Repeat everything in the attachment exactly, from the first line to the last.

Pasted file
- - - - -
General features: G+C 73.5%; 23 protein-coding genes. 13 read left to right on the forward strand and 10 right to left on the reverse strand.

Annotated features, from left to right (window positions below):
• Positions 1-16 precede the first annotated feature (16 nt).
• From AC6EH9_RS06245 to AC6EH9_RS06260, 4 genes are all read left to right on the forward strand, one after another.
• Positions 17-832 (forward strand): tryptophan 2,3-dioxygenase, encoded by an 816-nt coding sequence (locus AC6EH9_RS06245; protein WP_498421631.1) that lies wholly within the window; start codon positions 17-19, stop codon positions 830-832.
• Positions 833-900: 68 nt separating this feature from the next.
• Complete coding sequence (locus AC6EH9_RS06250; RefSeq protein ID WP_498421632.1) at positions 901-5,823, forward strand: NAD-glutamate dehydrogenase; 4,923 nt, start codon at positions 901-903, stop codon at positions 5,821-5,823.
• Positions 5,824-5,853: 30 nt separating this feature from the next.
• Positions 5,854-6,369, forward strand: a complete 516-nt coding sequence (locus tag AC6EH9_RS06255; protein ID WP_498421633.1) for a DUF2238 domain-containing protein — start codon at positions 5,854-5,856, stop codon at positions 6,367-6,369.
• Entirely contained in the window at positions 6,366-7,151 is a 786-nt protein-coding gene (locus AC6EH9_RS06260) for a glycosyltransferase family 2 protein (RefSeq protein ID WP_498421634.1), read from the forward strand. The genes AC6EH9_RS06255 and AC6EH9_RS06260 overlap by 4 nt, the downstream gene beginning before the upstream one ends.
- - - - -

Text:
General features: G+C 73.5%; 23 protein-coding genes. 13 read left to right on the forward strand and 10 right to left on the reverse strand.

Annotated features, from left to right (window positions below):
• Positions 1-16 precede the first annotated feature (16 nt).
• From AC6EH9_RS06245 to AC6EH9_RS06260, 4 genes are all read left to right on the forward strand, one after another.
• Positions 17-832 (forward strand): tryptophan 2,3-dioxygenase, encoded by an 816-nt coding sequence (locus AC6EH9_RS06245; protein WP_498421631.1) that lies wholly within the window; start codon positions 17-19, stop codon positions 830-832.
• Positions 833-900: 68 nt separating this feature from the next.
• Complete coding sequence (locus AC6EH9_RS06250; RefSeq protein ID WP_498421632.1) at positions 901-5,823, forward strand: NAD-glutamate dehydrogenase; 4,923 nt, start codon at positions 901-903, stop codon at positions 5,821-5,823.
• Positions 5,824-5,853: 30 nt separating this feature from the next.
• Positions 5,854-6,369, forward strand: a complete 516-nt coding sequence (locus tag AC6EH9_RS06255; protein ID WP_498421633.1) for a DUF2238 domain-containing protein — start codon at positions 5,854-5,856, stop codon at positions 6,367-6,369.
• Entirely contained in the window at positions 6,366-7,151 is a 786-nt protein-coding gene (locus AC6EH9_RS06260) for a glycosyltransferase family 2 protein (RefSeq protein ID WP_498421634.1), read from the forward strand. The genes AC6EH9_RS06255 and AC6EH9_RS06260 overlap by 4 nt, the downstream gene beginning before the upstream one ends.